Team up for a century

A century ago something pretty special happened. In a London home a group of passionate and dedicated people met with a vision – to join forces to protect birds and nature around the world. They knew that wildlife pays no attention to international borders, that birds soar at will over checkpoints and walls. They also knew that sharing local knowledge and experiences can play a huge part in saving nature globally. Armed with this foresight, ambition and a dogged determination they began to put in place the beginnings of what we now know as the charity BirdLife International.

A Puffin stood on the edge of a rock looking inquisitively at the camera.
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Thinking big and small

It’s been a busy 100 years. From those humble beginnings BirdLife have grown to a partnership of 119 organisations around the world, including the RSPB. They are now the biggest international partnership fighting for nature. Science is central to all they do. With vast amounts of information and research to draw on from all over the world, they work with universities, academics, government agencies and other organisations to create robust evidence for nature saving action.

  • They identify the bird species at greatest risk of extinction
  • Work out the most important places to protect
  • Research the most urgent threats to address

They then plan the action required to tackle each problem and campaign for the policies needed to protect the natural world.

This is all big stuff, but at BirdLife’s core remain passionate local people fighting for the wildlife they love. Having boots on the ground in every continent is a huge asset – it means they can draw on local knowledge and expertise to inform those bigger international plans. This local and global approach has been a big part of their success.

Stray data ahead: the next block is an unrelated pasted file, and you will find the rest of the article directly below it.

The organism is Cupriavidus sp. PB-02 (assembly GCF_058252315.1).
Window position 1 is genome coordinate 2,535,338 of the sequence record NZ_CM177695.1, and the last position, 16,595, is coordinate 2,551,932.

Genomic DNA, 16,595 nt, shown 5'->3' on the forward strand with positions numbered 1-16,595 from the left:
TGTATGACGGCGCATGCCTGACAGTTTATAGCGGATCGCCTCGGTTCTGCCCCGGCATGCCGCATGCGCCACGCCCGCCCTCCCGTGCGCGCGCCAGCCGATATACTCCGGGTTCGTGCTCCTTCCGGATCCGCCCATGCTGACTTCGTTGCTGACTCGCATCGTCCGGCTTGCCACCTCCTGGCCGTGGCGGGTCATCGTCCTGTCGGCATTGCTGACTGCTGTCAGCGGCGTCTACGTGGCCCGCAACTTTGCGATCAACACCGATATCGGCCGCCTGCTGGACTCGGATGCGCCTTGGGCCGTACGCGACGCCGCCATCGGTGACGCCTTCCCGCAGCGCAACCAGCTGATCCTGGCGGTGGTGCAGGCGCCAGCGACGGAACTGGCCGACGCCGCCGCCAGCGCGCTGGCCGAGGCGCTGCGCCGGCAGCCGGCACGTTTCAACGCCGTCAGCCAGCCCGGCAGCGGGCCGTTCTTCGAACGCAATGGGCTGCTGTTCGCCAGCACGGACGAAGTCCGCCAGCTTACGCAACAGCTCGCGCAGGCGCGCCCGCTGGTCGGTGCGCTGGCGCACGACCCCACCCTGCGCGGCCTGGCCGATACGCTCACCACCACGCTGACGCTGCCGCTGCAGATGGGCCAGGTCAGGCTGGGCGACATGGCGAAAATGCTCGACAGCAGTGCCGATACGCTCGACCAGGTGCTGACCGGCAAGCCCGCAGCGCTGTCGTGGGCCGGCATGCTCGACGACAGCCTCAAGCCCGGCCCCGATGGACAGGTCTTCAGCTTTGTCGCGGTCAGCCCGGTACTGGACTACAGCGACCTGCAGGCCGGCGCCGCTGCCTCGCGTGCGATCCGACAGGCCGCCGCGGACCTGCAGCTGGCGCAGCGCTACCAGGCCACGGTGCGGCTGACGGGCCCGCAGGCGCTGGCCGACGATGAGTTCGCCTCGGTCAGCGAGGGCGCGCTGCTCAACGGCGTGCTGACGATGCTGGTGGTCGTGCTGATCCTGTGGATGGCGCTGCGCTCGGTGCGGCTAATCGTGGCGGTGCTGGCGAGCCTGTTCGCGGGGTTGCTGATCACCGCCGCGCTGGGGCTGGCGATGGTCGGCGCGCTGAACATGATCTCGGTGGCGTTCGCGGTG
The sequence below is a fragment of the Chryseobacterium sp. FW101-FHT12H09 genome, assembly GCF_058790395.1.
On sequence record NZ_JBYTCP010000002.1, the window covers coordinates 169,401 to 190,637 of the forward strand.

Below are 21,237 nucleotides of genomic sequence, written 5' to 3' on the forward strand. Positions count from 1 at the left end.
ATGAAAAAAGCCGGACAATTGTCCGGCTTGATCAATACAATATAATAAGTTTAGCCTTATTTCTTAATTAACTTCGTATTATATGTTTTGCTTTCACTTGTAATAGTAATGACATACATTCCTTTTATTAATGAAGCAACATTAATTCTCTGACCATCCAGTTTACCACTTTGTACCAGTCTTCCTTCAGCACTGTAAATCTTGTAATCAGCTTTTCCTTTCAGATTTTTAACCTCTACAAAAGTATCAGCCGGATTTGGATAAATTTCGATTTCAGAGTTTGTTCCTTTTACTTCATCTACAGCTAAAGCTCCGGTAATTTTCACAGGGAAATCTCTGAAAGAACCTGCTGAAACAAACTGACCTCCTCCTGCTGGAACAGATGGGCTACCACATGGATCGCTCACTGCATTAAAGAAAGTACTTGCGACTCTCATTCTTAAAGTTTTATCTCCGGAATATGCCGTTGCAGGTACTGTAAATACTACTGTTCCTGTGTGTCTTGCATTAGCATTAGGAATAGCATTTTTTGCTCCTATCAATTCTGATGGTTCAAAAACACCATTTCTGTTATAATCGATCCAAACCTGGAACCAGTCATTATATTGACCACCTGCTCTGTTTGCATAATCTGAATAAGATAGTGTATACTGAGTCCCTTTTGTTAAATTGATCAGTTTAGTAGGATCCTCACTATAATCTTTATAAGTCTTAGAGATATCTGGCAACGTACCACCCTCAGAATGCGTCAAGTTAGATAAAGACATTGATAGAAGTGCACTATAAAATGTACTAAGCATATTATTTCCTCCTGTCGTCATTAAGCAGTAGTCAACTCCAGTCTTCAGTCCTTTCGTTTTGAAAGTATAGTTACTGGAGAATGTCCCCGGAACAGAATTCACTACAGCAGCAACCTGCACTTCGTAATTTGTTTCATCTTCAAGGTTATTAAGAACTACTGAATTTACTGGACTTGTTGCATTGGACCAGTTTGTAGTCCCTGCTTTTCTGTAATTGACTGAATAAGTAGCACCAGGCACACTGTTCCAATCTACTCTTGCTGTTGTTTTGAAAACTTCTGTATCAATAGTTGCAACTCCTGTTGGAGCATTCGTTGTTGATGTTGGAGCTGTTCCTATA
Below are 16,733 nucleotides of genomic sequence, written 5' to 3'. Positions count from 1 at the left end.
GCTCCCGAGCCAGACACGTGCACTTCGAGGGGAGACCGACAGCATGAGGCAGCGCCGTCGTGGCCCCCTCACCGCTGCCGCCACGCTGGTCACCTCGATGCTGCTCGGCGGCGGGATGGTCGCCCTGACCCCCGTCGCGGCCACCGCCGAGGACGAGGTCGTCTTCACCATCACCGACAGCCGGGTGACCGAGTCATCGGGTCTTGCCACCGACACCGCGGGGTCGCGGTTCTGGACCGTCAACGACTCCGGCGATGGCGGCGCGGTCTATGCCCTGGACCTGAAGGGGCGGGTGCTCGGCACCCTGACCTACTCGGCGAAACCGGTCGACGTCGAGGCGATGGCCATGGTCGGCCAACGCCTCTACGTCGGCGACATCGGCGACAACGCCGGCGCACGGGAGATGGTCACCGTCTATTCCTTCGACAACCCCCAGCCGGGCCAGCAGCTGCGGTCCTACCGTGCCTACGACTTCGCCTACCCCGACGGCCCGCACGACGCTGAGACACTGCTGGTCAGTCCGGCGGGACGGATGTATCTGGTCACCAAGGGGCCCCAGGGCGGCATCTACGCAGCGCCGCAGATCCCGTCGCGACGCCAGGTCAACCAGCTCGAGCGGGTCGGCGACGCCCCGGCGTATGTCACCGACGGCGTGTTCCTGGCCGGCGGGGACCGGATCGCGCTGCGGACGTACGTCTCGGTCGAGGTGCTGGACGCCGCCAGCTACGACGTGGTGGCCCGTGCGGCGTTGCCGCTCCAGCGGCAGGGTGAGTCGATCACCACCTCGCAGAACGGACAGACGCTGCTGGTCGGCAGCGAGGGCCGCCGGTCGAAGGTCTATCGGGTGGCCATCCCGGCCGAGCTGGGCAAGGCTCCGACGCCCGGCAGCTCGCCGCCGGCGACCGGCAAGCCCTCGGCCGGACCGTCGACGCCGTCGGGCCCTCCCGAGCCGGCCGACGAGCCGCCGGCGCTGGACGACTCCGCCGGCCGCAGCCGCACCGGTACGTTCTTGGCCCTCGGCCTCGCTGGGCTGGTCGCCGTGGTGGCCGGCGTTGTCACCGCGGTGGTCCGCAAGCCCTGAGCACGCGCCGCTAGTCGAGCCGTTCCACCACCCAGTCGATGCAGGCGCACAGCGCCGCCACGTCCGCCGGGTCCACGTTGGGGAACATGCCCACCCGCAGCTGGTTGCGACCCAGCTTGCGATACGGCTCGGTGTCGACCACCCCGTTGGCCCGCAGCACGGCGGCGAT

In it for the long haul

Saving nature is not a quick fix and long-term partnerships are central to BirdLife’s work. Progress is sometimes difficult, painstakingly slow and peppered with setbacks. But by building strong, tenacious relationships between partners, BirdLife have had many nature-saving successes:

Group power

BirdLife is living proof that a small group of passionate people can change the world for the better. But you don’t have to grow to a global organisation to make real change happen. Today there are some great groups in the UK driving real change. These include Flock Together, a birdwatching collective for people of colour, and Birding For All who are working to improve access for people with disabilities to nature reserves and services for birding.

Explore more ways to save nature:
  1. Say no to the mow
  2. Eat chocolate
  3. Lend your voice
  4. See All The Ways
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